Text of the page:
What is civic-mindedness? How does the IB play a role in encouraging individuals to reach out and help their community? A recently released research project examines these questions.
The researchers set out to explore the extent to which participation in the Creativity, action, service (CAS) requirement helped DP students to develop civic-mindedness and experience a variety of other social, personal and civic impacts. You can examine the full scope of the study and its findings at www.ibo.org/en/about-the-ib/research.
|Research Summary||Full Report, Phase 1||Full Report, Phase 2|
Civic-mindedness has multiple definitions in theoretical and research literature, most of which have to do with the individual’s sense of identity as a citizen of a community, his or her sense of responsibility and attachment to that community, and the actions that the individual takes on behalf of the community.
The study explores the types of experiential learning activities and service that students perform; the ways in which various sites and students conceptualize and operationalize civic-mindedness; students’ motivations to choose their particular types of service; whether students think they can impact local, national or global issues through their efforts; the perceived impacts that participation in CAS has had; and variations by country.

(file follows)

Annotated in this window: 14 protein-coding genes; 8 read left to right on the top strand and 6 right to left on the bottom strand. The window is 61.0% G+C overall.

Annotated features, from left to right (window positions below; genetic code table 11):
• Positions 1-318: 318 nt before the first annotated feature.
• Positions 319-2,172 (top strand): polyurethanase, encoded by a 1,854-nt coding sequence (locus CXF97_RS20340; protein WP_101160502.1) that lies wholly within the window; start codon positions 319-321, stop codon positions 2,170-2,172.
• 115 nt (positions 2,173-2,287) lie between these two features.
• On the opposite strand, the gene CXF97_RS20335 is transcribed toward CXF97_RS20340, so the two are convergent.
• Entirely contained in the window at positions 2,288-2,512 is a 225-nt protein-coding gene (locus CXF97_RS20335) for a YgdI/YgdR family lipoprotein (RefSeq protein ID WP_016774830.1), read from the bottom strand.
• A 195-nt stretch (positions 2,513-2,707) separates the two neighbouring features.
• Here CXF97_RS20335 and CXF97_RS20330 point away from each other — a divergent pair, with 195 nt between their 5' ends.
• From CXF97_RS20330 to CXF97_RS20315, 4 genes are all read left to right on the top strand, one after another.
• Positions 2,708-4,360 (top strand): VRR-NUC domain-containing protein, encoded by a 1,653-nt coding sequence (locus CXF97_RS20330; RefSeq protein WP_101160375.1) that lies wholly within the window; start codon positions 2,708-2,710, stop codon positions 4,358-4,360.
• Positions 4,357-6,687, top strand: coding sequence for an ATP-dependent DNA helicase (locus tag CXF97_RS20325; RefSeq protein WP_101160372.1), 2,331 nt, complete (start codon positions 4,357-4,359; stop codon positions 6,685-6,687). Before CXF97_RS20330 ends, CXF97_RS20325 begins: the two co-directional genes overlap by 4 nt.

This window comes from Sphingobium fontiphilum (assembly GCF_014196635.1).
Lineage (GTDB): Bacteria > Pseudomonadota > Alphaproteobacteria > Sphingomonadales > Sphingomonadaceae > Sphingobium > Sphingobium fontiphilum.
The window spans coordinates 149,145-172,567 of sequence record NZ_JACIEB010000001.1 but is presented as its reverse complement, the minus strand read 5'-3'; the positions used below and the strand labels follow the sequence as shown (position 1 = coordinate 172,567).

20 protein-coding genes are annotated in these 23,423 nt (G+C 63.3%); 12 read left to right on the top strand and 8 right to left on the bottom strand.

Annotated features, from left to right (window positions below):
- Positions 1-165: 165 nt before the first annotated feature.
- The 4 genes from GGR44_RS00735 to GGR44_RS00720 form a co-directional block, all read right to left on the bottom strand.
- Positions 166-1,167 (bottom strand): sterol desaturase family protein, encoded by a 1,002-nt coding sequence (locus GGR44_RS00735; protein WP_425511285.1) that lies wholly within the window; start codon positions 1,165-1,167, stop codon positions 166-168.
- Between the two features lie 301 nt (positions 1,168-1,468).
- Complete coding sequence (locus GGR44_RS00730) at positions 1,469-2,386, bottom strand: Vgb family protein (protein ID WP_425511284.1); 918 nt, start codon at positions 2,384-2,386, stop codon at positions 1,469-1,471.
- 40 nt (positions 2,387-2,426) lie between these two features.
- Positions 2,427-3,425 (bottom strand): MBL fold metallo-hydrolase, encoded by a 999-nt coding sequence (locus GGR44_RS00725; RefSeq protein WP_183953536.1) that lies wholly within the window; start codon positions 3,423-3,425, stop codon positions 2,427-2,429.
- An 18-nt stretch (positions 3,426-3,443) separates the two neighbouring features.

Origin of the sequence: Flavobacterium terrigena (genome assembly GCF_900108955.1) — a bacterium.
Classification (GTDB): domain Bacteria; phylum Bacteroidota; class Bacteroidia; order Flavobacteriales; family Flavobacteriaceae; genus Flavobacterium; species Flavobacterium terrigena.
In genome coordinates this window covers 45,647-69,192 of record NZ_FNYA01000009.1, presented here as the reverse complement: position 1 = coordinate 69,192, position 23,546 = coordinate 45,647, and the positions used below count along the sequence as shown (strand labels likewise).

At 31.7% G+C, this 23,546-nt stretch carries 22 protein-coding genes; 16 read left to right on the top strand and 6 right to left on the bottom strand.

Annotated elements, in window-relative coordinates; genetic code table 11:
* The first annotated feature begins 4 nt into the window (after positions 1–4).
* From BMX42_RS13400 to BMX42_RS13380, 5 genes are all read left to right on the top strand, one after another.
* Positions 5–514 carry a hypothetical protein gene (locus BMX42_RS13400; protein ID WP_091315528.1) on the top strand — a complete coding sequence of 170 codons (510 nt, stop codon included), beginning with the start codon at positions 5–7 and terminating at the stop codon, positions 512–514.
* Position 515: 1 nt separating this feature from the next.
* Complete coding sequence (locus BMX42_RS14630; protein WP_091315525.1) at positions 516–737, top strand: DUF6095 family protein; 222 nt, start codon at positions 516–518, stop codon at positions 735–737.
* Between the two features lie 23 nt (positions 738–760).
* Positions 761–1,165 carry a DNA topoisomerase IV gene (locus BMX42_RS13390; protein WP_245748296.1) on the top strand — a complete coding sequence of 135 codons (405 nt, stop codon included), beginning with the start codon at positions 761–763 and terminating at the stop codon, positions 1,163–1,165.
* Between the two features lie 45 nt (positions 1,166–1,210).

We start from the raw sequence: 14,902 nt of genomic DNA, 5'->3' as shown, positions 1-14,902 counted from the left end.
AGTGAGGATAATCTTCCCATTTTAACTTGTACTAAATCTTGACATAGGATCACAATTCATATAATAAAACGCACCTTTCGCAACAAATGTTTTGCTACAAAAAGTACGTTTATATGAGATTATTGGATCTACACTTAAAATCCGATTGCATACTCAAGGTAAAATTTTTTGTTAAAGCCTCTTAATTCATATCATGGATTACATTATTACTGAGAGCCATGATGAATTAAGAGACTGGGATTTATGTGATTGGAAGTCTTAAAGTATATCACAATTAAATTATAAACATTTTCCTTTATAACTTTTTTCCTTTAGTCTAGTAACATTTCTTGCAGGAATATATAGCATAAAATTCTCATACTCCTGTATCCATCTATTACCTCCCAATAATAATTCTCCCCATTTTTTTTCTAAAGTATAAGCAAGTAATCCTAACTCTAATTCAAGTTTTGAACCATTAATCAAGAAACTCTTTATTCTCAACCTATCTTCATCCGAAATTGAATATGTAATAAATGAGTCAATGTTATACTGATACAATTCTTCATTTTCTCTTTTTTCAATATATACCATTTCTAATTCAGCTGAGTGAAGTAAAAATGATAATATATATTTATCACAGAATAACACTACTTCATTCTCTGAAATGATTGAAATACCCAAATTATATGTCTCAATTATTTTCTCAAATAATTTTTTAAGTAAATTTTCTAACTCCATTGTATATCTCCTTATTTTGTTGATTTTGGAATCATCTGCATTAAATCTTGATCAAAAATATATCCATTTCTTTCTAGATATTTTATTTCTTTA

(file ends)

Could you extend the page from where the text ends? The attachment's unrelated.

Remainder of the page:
Surprisingly, the study found that students did not always have a clear understanding of civic-mindedness, but that didn’t mean they didn’t grasp the principles of the concept. Most students believed that they should engage in activities to help the community and the majority of students and alumni were motivated to serve for altruistic reasons rather than for practical ones, such as improving one’s resume.
Additionally, students felt most effectual when they served in local settings, where they believe they could make a greater difference than at the national or global level. One student commented:
It’s much easier to contribute locally. It’s certainly easier physically and you can have a visible impact. It makes a big difference in some people’s lives and you can see it…
Students most often undertook CAS projects related to education and fundraising. Also, IB alumni involved in the study expressed a greater ethic of service, and reported that they anticipate continued engagement in service activities in the future.
Want to learn more about the impact of IB programmes? Browse completed and upcoming diploma programme studies at www.ibo.org/en/about-the-ib/research/.